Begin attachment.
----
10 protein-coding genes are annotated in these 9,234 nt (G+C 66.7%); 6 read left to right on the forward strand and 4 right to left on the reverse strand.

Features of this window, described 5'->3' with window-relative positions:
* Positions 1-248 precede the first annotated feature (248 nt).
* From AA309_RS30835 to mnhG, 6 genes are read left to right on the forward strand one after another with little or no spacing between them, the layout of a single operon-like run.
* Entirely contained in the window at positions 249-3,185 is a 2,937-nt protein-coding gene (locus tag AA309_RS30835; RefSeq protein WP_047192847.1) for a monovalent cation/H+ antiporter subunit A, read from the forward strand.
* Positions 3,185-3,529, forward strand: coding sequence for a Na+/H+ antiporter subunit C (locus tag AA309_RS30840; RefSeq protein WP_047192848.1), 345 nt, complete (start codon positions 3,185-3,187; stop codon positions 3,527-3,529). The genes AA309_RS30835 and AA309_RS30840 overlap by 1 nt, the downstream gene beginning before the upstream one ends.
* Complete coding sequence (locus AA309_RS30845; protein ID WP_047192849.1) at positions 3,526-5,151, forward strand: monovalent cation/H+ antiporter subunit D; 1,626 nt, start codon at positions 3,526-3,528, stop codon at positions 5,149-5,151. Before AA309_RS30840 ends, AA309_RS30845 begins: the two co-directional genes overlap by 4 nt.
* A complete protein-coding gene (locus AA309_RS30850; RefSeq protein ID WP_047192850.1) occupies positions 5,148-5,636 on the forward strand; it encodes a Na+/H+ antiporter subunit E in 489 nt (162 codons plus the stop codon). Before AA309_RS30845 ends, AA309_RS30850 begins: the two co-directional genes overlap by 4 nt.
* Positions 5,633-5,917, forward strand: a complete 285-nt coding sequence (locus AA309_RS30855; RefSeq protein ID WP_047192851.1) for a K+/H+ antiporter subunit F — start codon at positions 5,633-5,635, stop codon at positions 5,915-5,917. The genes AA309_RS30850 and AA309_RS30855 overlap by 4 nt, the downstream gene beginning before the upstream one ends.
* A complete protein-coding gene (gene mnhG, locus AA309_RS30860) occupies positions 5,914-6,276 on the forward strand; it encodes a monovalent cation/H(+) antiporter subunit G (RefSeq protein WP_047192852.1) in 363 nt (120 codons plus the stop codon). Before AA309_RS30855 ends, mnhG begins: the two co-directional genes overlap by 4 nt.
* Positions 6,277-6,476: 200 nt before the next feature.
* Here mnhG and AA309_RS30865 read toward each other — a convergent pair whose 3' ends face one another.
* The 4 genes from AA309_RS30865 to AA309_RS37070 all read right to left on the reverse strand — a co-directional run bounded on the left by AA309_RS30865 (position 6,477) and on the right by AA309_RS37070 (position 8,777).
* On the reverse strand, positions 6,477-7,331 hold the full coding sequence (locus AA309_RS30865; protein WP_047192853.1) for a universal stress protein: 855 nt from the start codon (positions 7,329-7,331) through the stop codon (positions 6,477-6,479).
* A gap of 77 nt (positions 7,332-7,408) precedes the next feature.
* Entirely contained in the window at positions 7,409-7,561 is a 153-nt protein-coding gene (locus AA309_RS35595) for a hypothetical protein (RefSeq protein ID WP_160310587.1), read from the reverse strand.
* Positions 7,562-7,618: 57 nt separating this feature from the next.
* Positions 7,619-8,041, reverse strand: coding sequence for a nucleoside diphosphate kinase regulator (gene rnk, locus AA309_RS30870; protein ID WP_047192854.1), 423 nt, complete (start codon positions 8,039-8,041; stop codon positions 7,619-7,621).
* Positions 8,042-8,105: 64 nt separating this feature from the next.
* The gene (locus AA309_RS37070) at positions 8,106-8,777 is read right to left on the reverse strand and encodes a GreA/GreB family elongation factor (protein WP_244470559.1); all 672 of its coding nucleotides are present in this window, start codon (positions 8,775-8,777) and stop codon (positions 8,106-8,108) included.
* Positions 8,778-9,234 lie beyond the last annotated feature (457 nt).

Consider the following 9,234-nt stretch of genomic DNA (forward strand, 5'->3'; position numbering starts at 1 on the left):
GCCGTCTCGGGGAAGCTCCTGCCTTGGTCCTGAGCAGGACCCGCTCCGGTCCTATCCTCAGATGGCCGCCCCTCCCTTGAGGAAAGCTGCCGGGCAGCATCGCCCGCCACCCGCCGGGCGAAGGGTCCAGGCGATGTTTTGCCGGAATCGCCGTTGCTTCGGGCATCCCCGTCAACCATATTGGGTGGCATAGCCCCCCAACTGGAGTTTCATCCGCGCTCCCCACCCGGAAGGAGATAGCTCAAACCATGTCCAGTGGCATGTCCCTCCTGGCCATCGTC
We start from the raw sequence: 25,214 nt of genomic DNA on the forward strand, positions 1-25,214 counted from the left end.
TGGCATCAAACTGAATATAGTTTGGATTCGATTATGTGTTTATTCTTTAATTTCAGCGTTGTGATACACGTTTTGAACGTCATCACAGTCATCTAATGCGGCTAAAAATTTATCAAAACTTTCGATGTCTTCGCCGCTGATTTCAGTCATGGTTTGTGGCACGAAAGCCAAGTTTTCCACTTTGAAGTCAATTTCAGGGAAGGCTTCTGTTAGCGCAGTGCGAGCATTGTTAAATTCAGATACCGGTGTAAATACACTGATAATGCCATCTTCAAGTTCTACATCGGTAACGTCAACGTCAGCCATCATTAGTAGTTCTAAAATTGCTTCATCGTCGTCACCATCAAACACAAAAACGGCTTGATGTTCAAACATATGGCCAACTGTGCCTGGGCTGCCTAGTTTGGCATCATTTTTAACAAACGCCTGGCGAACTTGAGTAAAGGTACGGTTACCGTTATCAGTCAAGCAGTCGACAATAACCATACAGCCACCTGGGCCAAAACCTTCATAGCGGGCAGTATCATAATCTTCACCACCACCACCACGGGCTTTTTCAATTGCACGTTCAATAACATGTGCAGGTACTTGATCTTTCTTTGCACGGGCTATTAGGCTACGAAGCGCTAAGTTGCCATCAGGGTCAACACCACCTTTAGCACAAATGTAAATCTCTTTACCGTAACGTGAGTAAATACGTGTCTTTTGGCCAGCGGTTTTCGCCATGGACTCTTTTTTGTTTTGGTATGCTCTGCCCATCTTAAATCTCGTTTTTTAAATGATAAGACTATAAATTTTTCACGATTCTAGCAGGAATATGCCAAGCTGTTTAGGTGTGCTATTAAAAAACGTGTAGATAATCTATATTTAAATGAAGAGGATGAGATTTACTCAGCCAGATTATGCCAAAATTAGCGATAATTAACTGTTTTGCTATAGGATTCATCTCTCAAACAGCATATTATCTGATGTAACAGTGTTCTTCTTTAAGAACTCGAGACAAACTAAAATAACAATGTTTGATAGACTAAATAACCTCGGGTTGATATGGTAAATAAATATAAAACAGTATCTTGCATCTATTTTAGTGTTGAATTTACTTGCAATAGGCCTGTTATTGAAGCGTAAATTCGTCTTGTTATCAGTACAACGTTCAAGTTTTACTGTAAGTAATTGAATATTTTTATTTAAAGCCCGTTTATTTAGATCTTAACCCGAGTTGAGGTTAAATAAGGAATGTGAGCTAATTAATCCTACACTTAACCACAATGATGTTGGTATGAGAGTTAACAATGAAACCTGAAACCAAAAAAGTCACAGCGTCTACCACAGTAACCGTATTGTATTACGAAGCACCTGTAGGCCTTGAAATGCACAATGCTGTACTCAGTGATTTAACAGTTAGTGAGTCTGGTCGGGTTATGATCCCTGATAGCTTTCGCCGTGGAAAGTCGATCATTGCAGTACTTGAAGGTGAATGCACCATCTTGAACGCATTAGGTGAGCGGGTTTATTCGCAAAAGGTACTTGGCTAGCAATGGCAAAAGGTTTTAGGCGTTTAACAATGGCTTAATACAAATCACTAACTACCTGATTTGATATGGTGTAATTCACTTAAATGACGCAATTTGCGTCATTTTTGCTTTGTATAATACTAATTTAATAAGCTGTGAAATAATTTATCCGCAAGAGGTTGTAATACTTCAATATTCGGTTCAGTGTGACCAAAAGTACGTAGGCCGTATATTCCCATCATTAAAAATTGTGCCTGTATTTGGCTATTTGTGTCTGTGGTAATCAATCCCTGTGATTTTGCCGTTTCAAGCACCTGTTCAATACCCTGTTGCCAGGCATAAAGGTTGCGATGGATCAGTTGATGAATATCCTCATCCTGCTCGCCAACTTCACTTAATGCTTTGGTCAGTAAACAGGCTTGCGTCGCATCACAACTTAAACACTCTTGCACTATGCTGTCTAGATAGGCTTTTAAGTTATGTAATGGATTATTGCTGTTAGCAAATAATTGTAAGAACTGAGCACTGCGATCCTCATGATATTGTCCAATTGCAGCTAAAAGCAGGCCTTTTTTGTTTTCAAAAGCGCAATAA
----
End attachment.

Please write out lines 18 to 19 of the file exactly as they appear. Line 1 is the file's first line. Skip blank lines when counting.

* Positions 7,619-8,041, reverse strand: coding sequence for a nucleoside diphosphate kinase regulator (gene rnk, locus AA309_RS30870; protein ID WP_047192854.1), 423 nt, complete (start codon positions 8,039-8,041; stop codon positions 7,619-7,621).
* Positions 8,042-8,105: 64 nt separating this feature from the next.